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Sydney’s iconic Circular Quay wharves are set to receive a $200 million upgrade to make them more befitting of their premier city location, and Woods Bagot have delivered the concept design.
NSW Premier, Mike Baird announced Monday 28 September that his government would be selling up to $200 million worth of state-owned buildings in order to fund the major redevelopment which could see the ageing wharves transformed into modern ferry terminals with new retail and public facilities.
A fly-through video shows five brand new two-storey ferry terminals that are canvassed by large sculptural canopies. The canopies feature irregular light holes and also cover the terminals second storey restaurant facilities which are housed within glass boxes.
Speaking with Architecture & Design, a spokeswoman for Transport for NSW says the design is only in concept stage and was developed just to show what is possible.
“The NSW Government will consider a range of options for Circular Quay, including upgrades to the ferry wharves to make them modern and accessible, all the way through to a complete revamp that could include double-storey wharves with new retail facilities,” she says.
“To start the conversation and to capture Sydney’s imagination, Architect, Woods Bagot, developed some high level concept visualisations to show what could be possible.”
The Woods Bagot concept design comes following concerns from Brian Zulaikha of Tonkin Zulaikha Greer architects, who was involved in the bicentennial refurbishment of Circular Quay in 1988, that the wharves were seriously ageing and reminiscent of post-war Germany.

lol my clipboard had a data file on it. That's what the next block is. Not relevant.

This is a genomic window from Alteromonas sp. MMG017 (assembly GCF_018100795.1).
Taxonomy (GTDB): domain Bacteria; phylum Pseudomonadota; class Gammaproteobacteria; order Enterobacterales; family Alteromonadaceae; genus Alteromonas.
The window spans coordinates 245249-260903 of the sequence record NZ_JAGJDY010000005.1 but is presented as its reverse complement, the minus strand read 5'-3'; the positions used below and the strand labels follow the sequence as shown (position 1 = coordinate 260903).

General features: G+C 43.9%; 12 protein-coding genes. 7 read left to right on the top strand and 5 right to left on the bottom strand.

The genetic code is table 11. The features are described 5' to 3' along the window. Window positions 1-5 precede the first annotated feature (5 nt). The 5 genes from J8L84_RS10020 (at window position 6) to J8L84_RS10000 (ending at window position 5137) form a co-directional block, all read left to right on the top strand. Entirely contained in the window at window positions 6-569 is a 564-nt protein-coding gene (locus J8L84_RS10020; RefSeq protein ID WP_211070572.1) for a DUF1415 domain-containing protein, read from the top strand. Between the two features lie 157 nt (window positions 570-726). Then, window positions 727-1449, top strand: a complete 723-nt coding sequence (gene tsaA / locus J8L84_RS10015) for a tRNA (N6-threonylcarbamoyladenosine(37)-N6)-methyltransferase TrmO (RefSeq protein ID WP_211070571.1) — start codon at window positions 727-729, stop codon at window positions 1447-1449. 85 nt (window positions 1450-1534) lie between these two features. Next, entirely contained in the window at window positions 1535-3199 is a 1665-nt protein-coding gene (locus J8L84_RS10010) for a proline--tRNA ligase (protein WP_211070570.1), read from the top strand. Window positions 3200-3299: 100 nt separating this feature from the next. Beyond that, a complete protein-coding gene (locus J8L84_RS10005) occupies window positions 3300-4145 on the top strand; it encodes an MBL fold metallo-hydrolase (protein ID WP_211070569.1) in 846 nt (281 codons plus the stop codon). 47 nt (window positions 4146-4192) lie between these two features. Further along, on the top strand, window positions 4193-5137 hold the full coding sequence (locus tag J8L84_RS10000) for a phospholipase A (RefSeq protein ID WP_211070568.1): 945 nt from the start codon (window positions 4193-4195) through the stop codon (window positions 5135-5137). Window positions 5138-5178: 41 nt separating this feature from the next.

"I go to the Opera House and walk through there and you are suddenly in a very tired area,” says the Past President of the Australian Institute of Architects in an interview with Fairfax Media back in January.
“It is like post-war Germany. Compare it to the Galleria in Milan in Italy which has dignity, meaning and is a wonderful space. We should think about doing something beautiful."
The Baird Government’s idea of a beautiful Circular Quay will come at a cost however, and will involve the divestment of a number of “non-core” government buildings including the Shangri-La and Four Seasons hotels in the Sydney CBD, the Novotel and Mercure hotels at Darling Harbour and commercial offices at Darling Quarter.
The plans also coincide with the abolition of the Sydney Harbour Foreshore Authority, following a review of the agency, news welcomed by the Urban Taskforce, an organisation made up of property developers and equity financiers.
“The end of SHFA is appropriate with the decision to sell the hotel assets but it will be important that other agencies in the government continue [their] management role," says Chris Johnson, head of the Urban Taskforce.